The mix of ancient trees, hedgerows, meadows, and new plantations combine to provide excellent habitats for wildlife - which will be further enhanced as the Floodplain Forest develops. Look out for woodpeckers, while along the river itself you may be lucky enough to see kingfisher or little grebe.
Need to know
The park follows the river from the west of Stony Stratford under the A5, the Grand Union Canal, and the West Coast Main Railway Line to New Bradwell.
At the Iron Trunk visitors can choose to climb up to the Grand Union Canal and continue north or south along the towpath.
The park and car parks are open at all times throughout the year. There is no admission fee.
Free parking is available (see map)
There are no public toilets at this site, but the hotel has customer toilets during opening hours.
Refreshments can be found at Stony Stratford, Wolverton and New Bradwell alongside the park. At Old Wolverton the route passes directly by the Wolverton Mill pub restaurant.
There are good all-weather paths around lake with some steep gradients at north end of lake.
Calverton Rd, Stony Stratford
Queen Eleanor St, Stony Stratford
Wolverton Mill Drive, off Stratford Rd, Wolverton
Opposite Galleon Pub, Old Wolverton
Haversham Rd, Haversham
New Bradwell Allotments
There are no public toilets in the park, but public toilets in Stony Stratford town centre at its north west end.
Access is generally good but midway through the park the path passes under the canal at the Iron Trunk. At this point the route is narrow and dark, making it unsuitable for those in wheelchairs, or motorised carriages.
Make a day of it
There are plenty of options for extending your outing. At the Iron Trunk you can ascend to the canal towpath up a steep path and detour toward Cosgrove in the north or south towards Great Linford and beyond.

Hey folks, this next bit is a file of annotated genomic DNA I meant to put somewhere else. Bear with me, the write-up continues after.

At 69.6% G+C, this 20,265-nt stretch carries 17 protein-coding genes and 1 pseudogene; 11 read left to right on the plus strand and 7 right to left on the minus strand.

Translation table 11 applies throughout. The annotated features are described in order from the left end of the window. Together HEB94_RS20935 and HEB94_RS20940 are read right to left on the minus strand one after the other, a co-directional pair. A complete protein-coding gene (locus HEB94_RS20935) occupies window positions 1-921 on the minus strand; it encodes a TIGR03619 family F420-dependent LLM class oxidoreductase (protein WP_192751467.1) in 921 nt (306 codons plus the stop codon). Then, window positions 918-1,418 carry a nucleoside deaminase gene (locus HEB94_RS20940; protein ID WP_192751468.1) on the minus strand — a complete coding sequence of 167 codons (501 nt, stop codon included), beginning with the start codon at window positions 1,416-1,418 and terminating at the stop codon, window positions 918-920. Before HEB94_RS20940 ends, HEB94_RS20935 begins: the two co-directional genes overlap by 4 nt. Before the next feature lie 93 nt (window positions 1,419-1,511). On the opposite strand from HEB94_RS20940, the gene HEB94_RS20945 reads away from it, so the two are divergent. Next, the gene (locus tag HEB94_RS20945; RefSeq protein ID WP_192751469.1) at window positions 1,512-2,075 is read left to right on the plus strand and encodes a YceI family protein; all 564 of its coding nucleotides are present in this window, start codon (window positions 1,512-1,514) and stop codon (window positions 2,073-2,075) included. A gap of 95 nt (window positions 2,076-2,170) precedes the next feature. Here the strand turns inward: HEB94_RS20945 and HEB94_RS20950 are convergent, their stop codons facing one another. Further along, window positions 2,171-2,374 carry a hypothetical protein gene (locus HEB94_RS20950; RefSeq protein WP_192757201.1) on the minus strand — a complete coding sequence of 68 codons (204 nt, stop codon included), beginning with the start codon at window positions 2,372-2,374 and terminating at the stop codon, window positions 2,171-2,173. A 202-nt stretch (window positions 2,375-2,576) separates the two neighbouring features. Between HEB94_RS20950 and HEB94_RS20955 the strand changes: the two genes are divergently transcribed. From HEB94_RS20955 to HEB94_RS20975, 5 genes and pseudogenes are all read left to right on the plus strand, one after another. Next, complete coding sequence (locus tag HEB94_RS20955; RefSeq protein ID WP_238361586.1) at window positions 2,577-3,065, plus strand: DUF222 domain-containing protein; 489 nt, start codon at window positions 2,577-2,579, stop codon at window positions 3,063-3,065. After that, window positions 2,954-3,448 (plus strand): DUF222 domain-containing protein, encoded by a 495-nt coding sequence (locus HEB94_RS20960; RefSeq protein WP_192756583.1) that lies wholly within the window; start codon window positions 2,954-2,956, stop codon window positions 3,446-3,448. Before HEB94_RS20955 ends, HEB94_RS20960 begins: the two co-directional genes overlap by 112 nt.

You can also join the Railway Walk linking New Bradwell and Newport Pagnell, or head south towards Bradwell to join the Loughton Valley Park.
Proposed Manor Farm Quarry Extension
A new project is proposed between construction materials company Hanson UK and The Parks Trust to extend the existing Manor Farm sand and gravel quarry in the Ouse Valley Park (the Floodplain Forest habitat creation project) to land to the east of Haversham Road, New Bradwell.
Subject to planning permission, the quarry extension will take place over a two to three year period, following which the site will be restored to an area of enhanced wildlife habitat and returned to the care and management of The Parks Trust.
The project will require the retention of the sand and gravel processing plant at Manor Farm. The restoration scheme includes formation of areas of floodplain meadow, ponds and a lake with varied margin profiles and an island that will provide valuable habitat for bird nesting. A plan of the proposed restoration scheme can be downloaded here.
The Parks Trust will receive income from the sand and gravel sales, which will be used to manage the parks and landscapes in its care, improve park facilities and develop new areas of parkland.
About 60 local residents attended a one day public exhibition in January at Wolverton Park Bowls Club to view proposals to extend the existing Manor Farm sand and gravel quarry.
Hanson has submitted a planning application (reference 13/00148/MIN) to Milton Keynes Council for the extraction of sand and gravel resources in land off Haversham Road. You can view the application here.
Phil Bowsher, Head of Landscape Strategy & Development for The Parks Trust, said: “It was great that so many people made the effort to come to the exhibition. We had some very constructive discussions about the project.”
A copy of the planning application can be viewed, by appointment, at The Parks Trust's offices at Campbell Park Pavilion. Please call Phil Bowsher on 01908 233600 to arrange a viewing. If you have any questions or comments about the project you can also call Phil on this number, or email him at firstname.lastname@example.org.